Super Heavy rocket launch failed ‘successfully’

Giant SpaceX rocket carrying Starship didn’t ‘explode’ but was safely destroyed after it failed during launch trajectory on April 20

Test launches of SpaceX rockets follow a logic quite different from what we are used to with state space agencies such as NASA or the ESA.

Although any project aspires to a flawless flight, in the case of billionaire Elon Musk’s company, issues are ‘welcome’. It’s a completely unexpected approach and one that still causes confusion in part of the press.

The launch on Thursday, April 20, the first of the Super Heavy rocket attached to the Starship spacecraft, ended 4 minutes after departure with an explosion at almost 40,000 m altitude.

As strange as it may seem, it was a success since the company’s expectation was reduced to taking it away from the launch pad – a malfunction there could destroy the facilities and delay the program.

Some of the 33 Raptor engines failed during the launch (SpaceX)

But the Super Heavy, amid failures of some of the 33 Raptor engines and flying debris, managed to lift itself off Starbase in Boca Chica, South Texas.

It was when it reached about 36 km of altitude that things got complicated, with the massive vehicle of 120 meters high spinning on its axis until it started to fall. That’s when SpaceX’s control center decided to trigger the “flight termination system”, a detonation in order to minimize its impact on the sea.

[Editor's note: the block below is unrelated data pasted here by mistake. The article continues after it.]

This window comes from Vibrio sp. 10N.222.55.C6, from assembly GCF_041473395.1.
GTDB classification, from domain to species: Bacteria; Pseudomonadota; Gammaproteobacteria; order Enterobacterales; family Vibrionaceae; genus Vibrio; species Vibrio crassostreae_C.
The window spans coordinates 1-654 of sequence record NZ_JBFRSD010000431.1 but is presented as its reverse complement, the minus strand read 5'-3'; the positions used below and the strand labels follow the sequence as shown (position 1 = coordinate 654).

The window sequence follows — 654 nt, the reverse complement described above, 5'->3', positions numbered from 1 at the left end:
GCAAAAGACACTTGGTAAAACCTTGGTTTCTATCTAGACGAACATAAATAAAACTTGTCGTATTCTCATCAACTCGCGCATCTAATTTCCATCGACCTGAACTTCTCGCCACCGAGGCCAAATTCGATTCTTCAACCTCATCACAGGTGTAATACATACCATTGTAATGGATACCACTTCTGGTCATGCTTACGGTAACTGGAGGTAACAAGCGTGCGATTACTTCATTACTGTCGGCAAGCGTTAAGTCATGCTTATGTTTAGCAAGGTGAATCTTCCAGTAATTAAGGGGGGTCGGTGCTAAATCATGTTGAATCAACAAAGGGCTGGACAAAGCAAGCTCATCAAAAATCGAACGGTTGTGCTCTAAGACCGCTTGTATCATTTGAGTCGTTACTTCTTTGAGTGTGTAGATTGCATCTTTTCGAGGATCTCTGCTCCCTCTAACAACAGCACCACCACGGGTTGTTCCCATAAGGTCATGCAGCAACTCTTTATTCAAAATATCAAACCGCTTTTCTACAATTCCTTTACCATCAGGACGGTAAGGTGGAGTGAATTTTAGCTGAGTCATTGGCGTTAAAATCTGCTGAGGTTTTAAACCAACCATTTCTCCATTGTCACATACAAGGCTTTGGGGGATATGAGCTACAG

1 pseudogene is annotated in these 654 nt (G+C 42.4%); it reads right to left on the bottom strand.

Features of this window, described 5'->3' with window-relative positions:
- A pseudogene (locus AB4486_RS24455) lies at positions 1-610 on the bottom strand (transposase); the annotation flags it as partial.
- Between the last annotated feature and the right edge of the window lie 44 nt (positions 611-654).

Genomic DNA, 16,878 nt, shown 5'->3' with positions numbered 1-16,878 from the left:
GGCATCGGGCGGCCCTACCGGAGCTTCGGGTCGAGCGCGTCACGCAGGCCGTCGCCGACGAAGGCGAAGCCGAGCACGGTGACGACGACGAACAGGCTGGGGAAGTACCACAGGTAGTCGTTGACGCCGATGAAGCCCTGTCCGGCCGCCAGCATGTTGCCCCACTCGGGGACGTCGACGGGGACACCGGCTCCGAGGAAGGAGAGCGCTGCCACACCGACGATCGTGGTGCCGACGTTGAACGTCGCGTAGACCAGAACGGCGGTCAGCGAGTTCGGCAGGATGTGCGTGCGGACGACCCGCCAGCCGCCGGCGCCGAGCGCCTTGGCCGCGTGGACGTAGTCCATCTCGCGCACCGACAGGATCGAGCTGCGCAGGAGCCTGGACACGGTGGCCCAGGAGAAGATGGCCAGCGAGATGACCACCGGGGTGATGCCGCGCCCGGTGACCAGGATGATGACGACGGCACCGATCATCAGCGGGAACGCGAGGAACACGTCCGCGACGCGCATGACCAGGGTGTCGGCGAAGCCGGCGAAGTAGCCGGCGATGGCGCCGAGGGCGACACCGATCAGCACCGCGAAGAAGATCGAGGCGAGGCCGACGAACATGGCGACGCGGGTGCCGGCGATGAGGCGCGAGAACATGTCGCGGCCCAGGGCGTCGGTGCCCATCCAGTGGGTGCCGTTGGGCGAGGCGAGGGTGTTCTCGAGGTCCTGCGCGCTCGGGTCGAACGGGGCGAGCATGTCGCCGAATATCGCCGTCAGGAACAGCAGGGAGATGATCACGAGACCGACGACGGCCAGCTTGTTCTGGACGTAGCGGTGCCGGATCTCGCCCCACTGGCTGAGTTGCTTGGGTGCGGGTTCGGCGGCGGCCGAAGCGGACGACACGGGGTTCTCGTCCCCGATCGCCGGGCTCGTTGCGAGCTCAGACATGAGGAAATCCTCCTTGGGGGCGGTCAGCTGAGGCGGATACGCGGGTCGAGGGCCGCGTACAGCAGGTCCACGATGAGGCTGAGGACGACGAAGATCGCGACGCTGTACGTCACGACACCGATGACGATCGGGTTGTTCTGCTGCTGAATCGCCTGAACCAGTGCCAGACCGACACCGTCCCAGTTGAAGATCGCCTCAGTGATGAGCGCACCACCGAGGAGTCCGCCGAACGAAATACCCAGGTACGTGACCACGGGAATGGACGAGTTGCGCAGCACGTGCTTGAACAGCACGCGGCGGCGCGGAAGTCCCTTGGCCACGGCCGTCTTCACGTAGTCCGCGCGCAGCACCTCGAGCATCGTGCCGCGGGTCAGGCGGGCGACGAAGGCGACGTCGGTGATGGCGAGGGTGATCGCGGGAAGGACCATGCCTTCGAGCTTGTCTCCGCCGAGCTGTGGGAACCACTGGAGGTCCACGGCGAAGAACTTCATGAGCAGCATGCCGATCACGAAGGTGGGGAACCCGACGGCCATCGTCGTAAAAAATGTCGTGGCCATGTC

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“With a test like this, success comes from what we learn, and we learned a tremendous amount about the vehicle and ground systems today that will help us improve on future flights of Starship,” SpaceX said shortly after the test launch.

The company celebrated Starship reaching an apogee of 39 km, the highest the spacecraft has ever flown.

No chance of mistakes at NASA

Despite the feeling of frustration for those who don’t closely follow the development of Musk’s project, the launch more than fulfilled its goal. SpaceX’s philosophy is to “push the limits” in order to collect as much data as possible.

One sign that the first Starship/Super Heavy set did not foresee a safe return to the surface is to notice how the surfaces were dented, peeling and misaligned, as if it were a real version of the fictional Star Wars spaceship Millenium Falcon.

Starship’s nose, with dented skin and scuff marks (SpaceX)

It is a very different scenario from NASA launches, which have no margin for failure at the risk of making their programs unfeasible. Take the case of Artemis I, which postponed its flight to the Moon for some time due to problems during its preparation.

If the first launch had certainly failed, the project of taking humans to the Moon in this decade would have suffered a severe setback.

Artemis I (NASA)

With Starship, Elon Musk has already shown that the path is somewhat bumpy, with unprecedented situations in the space exploration segment.

For sure, the next Starship launch will show great evolution and possibly end in yet another huge fireball. Fortunately.



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